It always helps to have NCAA tournament experience. Or a special talent. Here's 10 guys who can make a different in the tournament:
Peyton Siva, Louisville, 6-0, senior, guard: Siva added his name to the list of Big East Conference legends, leading the Cardinals to consecutive tournament championships with the win over Syracuse. He also joined Georgetown’s Patrick Ewing as the only repeat tournament MVPs. Siva really turned his career around at the Big East tournament last year and then led the Cardinals to the Final Four, where they lost to eventual national champion Kentucky. Together with Russ Smith, Siva gives Louisville the best backcourt in the nation.
Victor Oladipo, Indiana, 6-5, junior, guard: At the start of the season, no one expected Oladipo to be considered for national player of the year, let alone become one of the top contenders. Oladipo extended his reputation as a tremendous defender, but upgraded his offensive play this season with the Hoosiers. He is tremendously athletic and has established himself as a key ingredient in Indiana’s transition game. Oladipo will terrorize teams in the tournament because he presents such a matchup problem. And his trapeze act dunks are momentum builders for Indiana.
Trey Burke, Michigan, 6-0, sophomore, guard: Burke finished the season on top of the national Player of the Year straw poll conducted by Michael Rothstein of ESPN.com. The thing that seems to impress voters in the various player of the year elections is Burke’s consistency. He scored in double figures in every game and less than 15 points just twice. He became the unquestioned floor leader on coach John Beilein’s team with his steady playmaking, his defensive play, and his leadership on a young Michigan team.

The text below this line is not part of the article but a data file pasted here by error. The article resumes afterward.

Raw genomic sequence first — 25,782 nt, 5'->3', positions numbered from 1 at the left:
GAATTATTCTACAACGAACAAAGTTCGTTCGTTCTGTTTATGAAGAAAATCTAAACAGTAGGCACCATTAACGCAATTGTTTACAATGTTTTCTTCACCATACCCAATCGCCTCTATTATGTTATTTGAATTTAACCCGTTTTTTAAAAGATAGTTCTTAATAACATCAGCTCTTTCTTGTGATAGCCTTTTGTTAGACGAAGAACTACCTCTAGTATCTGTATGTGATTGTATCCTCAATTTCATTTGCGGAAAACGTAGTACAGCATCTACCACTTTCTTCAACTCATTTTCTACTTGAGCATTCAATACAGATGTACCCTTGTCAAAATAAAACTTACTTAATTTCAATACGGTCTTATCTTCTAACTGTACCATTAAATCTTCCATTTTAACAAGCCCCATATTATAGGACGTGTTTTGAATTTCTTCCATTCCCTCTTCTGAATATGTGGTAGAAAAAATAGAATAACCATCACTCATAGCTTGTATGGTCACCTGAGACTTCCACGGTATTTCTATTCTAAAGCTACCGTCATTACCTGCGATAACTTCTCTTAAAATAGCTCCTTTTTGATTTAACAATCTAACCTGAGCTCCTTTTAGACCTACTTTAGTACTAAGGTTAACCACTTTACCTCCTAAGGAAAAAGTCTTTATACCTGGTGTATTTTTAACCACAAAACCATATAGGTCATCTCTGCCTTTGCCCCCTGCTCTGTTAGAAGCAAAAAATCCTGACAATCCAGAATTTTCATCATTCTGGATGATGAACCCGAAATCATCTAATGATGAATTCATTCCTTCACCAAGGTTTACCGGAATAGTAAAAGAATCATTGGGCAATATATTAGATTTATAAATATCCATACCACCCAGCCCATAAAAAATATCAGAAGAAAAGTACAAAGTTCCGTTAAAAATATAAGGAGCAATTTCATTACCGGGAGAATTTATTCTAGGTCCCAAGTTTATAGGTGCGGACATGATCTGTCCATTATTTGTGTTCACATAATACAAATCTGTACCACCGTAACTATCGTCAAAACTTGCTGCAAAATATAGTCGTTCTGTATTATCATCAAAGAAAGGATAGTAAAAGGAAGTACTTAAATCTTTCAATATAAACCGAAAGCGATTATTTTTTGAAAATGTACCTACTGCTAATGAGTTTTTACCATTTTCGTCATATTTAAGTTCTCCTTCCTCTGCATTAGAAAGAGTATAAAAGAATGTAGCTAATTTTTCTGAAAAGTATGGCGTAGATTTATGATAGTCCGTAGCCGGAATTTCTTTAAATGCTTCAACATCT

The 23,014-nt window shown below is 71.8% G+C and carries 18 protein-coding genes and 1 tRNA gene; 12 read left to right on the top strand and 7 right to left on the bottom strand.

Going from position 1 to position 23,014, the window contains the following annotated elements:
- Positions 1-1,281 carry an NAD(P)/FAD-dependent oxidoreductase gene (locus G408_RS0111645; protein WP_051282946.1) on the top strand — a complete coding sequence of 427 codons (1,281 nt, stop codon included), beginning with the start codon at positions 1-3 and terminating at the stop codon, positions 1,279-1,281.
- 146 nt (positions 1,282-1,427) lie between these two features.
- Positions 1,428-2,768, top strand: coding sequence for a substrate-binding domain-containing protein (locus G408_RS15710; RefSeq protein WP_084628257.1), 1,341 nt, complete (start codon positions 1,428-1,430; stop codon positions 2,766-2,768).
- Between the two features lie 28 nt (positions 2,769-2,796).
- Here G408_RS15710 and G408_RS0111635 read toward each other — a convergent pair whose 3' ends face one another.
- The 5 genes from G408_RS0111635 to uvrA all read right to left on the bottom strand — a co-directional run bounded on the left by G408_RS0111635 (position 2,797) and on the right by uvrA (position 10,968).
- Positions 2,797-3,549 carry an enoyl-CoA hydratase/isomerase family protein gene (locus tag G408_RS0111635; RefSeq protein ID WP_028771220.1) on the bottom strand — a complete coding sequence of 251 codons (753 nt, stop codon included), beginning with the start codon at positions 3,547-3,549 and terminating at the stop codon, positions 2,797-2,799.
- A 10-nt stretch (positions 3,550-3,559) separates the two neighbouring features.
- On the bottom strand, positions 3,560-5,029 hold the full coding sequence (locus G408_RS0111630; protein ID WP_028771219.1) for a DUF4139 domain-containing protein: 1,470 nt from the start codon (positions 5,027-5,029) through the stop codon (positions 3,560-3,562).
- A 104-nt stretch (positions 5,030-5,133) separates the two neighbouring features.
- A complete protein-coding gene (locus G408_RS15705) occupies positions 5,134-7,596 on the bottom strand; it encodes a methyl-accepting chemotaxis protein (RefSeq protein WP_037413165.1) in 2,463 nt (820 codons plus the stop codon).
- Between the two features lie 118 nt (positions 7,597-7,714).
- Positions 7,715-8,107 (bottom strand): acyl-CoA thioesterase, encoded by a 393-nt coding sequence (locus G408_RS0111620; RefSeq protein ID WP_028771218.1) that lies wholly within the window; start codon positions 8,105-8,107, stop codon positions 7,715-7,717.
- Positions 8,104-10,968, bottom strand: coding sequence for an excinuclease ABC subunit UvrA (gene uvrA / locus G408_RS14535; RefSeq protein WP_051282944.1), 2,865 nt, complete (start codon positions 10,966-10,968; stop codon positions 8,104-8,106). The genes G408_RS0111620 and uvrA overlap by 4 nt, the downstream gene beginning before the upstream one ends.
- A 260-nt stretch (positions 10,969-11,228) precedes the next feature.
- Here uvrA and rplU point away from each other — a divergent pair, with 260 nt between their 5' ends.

Doug McDermott, Creighton, 6-8, junior, forward: Creighton plays in the Missouri Valley and the Bluejays slumped a bit in February, so McDermott may not be a national household name with fans. But there may not be a better shooter in the nation and McDermott was in the discussion for player of the year all season. McDermott averages 23.1 points, 7.5 rebounds, shoots 56.1 percent overall and 49.7 percent from three-point range. Don’t be surprised if he has a 40-point game in the NCAAs.
Jeff Withey, Kansas, 7-0, senior, center: Very few teams in college basketball have a true center who can impact the game on both ends of the floor. That’s what Withey does, averaging 13.6 points and 8.4 rebounds. His experience from the 2012 NCAA tournament will be invaluable. He set the NCAA record with 31 blocked shots, including four against Kentucky in the national title game to go with five points, seven rebounds and two steals. This season he has 129 blocks and has been called for only 68 fouls. In addition, he alters shots and forces many guards not to bring the ball into the lane.